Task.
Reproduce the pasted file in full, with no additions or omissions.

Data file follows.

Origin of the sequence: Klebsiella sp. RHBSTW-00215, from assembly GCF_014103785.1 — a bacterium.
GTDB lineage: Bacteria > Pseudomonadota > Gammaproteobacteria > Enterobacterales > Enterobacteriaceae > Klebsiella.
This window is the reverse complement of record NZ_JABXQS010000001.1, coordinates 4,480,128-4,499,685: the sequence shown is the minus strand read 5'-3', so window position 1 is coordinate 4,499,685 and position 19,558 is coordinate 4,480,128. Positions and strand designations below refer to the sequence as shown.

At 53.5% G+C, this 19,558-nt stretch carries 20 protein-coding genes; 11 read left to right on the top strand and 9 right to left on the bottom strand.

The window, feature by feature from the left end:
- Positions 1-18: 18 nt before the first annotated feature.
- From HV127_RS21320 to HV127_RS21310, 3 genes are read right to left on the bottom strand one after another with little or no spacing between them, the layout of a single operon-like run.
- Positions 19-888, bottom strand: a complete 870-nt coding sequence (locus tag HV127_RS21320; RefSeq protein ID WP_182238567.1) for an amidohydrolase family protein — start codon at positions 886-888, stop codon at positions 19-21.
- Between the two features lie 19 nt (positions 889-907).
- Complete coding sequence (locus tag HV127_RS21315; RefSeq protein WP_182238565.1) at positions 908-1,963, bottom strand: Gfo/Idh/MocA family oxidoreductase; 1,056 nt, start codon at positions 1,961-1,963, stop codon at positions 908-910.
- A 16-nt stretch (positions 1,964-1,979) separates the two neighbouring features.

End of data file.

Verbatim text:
Origin of the sequence: Klebsiella sp. RHBSTW-00215, from assembly GCF_014103785.1 — a bacterium.
GTDB lineage: Bacteria > Pseudomonadota > Gammaproteobacteria > Enterobacterales > Enterobacteriaceae > Klebsiella.
This window is the reverse complement of record NZ_JABXQS010000001.1, coordinates 4,480,128-4,499,685: the sequence shown is the minus strand read 5'-3', so window position 1 is coordinate 4,499,685 and position 19,558 is coordinate 4,480,128. Positions and strand designations below refer to the sequence as shown.

At 53.5% G+C, this 19,558-nt stretch carries 20 protein-coding genes; 11 read left to right on the top strand and 9 right to left on the bottom strand.

The window, feature by feature from the left end:
- Positions 1-18: 18 nt before the first annotated feature.
- From HV127_RS21320 to HV127_RS21310, 3 genes are read right to left on the bottom strand one after another with little or no spacing between them, the layout of a single operon-like run.
- Positions 19-888, bottom strand: a complete 870-nt coding sequence (locus tag HV127_RS21320; RefSeq protein ID WP_182238567.1) for an amidohydrolase family protein — start codon at positions 886-888, stop codon at positions 19-21.
- Between the two features lie 19 nt (positions 889-907).
- Complete coding sequence (locus tag HV127_RS21315; RefSeq protein WP_182238565.1) at positions 908-1,963, bottom strand: Gfo/Idh/MocA family oxidoreductase; 1,056 nt, start codon at positions 1,961-1,963, stop codon at positions 908-910.
- A 16-nt stretch (positions 1,964-1,979) separates the two neighbouring features.